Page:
Interestingly, the thing that Estes appreciates about Camarena is what Estes’s employees appreciate about him. After giving his bartenders and waitstaff an uplifting pep talk at the tequila training, he answers one last question about the best advice he’s ever received when it comes to business. A spiritual healer in Portland once told him, “You have gone to Europe for a purpose, to show there’s a different way to do business—with love, not fear,” and that, Estes says, was the biggest career reinforcement of all.
Talking TequilaManaging editor of HE KC Caldwell spoke with Carlos Camarena, Estes’s partner. Camarena owns the distillery that produces Tequila Ocho, along with Tequila Tapatío, his more traditional tequila brand.
Give us an overview of what your distillery is like.
First of all, the distillery, La Alteña, is completely family-owned, and has been for seventy-seven years. My mother, my sisters, my wife, and I now run the distillery together. It is located in the highlands of Arandas in Jalisco, Mexico. From one distillery we make two completely different types of tequila, Tapatío and Ocho.
What are the biggest differences between Tapatío and Ocho?
Tequila Ocho is more conceptual while Tapatío is traditional. The process of making Tapatío honors the past—it has been the same since my grandfather owned the distillery. Tapatío tries to keep a consistent flavor, a flavor that someone might recognize upon tasting it. With Tapatío, the distillers modify the process to make sure the flavors are consistent.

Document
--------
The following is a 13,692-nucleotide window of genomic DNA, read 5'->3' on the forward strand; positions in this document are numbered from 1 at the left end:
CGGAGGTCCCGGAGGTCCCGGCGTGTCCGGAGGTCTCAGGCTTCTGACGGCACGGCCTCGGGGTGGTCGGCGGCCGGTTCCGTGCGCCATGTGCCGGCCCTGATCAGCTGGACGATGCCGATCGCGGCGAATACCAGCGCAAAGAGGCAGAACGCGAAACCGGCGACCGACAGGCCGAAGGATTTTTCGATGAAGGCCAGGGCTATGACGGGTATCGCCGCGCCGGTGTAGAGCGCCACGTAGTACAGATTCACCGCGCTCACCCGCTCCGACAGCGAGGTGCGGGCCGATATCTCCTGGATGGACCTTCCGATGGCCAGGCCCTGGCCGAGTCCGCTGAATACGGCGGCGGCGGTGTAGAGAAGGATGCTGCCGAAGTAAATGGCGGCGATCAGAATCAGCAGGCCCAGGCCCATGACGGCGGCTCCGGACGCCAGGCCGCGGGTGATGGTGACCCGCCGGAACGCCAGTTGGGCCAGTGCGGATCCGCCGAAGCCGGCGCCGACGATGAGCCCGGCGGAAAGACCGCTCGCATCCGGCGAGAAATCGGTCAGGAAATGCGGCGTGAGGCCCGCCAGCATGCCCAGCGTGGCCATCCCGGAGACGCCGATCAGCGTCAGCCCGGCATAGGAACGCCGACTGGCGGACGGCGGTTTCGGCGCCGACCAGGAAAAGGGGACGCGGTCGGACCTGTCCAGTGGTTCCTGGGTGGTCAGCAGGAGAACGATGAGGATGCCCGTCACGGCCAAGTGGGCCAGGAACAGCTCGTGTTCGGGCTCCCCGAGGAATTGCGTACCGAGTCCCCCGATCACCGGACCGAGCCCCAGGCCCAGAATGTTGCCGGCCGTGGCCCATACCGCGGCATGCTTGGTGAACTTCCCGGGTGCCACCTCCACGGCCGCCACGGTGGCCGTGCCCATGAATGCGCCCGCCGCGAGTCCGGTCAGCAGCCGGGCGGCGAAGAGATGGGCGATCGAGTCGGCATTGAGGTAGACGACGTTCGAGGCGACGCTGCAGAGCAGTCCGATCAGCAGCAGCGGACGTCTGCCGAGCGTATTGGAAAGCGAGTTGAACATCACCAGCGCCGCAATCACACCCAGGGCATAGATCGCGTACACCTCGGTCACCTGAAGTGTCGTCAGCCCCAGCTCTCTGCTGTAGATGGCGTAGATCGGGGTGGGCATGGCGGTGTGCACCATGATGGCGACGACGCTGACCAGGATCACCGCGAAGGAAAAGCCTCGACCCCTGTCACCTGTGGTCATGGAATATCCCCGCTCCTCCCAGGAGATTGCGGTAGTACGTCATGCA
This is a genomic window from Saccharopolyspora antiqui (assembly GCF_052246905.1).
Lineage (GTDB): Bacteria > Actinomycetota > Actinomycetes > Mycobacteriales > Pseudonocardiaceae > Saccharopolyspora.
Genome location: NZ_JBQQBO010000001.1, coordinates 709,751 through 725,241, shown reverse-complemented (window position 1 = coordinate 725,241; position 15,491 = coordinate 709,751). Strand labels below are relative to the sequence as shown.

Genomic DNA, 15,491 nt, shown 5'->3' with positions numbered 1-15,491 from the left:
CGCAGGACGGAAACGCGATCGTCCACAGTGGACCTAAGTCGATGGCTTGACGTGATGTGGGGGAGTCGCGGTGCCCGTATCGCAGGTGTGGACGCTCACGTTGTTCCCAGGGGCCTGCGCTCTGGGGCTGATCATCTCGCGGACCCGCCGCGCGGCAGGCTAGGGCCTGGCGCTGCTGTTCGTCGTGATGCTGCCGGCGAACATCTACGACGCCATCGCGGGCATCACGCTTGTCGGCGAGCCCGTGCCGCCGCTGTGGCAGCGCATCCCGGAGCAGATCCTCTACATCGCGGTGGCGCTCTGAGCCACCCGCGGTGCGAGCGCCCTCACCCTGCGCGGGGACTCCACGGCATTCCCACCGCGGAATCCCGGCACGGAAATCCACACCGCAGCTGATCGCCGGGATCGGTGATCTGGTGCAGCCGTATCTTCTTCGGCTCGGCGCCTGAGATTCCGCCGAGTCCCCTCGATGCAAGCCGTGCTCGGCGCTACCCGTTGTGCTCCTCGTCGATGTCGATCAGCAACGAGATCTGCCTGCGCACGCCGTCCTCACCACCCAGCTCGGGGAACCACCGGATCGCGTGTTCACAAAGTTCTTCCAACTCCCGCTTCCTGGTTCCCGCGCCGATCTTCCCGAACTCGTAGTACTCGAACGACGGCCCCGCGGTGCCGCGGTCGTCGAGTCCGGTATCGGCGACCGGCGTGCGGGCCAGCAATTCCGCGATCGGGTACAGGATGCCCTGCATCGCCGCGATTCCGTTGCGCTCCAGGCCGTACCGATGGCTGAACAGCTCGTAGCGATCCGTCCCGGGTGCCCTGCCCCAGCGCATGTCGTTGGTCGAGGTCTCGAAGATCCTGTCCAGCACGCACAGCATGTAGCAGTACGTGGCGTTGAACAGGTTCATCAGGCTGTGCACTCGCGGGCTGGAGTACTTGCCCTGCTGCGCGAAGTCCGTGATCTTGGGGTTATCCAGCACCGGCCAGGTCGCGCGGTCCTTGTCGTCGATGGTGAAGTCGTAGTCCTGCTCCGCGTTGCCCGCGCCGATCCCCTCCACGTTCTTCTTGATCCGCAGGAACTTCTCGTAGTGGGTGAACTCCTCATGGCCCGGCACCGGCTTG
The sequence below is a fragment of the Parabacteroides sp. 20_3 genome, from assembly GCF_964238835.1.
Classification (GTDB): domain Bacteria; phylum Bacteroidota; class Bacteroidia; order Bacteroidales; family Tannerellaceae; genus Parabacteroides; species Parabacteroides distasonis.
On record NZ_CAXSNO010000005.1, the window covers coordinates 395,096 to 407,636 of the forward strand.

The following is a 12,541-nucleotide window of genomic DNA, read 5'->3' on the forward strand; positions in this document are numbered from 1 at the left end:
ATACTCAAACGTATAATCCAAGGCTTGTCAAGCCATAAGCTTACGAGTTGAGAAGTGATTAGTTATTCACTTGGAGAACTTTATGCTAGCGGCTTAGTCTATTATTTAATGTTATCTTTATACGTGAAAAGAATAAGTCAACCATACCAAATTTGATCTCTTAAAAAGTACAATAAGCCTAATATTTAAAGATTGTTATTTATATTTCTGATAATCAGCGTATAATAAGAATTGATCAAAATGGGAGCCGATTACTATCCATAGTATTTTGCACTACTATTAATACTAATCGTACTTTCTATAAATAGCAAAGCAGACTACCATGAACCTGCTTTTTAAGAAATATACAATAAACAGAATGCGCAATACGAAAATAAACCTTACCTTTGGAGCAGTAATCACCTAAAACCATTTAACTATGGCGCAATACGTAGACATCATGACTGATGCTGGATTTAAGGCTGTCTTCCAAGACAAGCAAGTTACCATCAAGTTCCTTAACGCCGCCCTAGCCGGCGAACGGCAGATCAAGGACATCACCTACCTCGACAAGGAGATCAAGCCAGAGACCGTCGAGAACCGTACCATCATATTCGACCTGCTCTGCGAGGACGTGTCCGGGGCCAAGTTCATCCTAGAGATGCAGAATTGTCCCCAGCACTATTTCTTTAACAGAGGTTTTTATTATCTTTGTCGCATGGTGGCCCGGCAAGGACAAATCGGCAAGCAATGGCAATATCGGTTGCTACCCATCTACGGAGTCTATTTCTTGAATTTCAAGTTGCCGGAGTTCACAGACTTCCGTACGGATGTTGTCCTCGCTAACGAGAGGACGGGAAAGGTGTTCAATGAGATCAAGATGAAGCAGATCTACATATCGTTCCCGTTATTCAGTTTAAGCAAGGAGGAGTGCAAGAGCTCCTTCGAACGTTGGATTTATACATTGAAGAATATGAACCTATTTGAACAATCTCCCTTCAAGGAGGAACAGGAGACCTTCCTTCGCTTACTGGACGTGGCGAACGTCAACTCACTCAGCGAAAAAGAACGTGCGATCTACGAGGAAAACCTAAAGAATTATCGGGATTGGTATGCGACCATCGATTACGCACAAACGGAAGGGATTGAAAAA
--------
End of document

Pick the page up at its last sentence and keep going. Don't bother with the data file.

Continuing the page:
Tequila Ocho is the opposite and its process looks to the future. It uses the idea of terroir. Tomas and I developed a new way to elaborate the tequila. We use agave plants from different fields, and we don’t modify the flavors at all. We instead allow the agave plant to express specific flavors, depending on where the plant was grown. That is what terroir means: letting the flavor express itself depending on where its materials come from. Vintners use this process widely with their grapes to elaborate flavors for wine. In this case, we use it with agave. Every time we use a different origin, we find very different flavors. That is what makes each bottle of Tequila Ocho unique.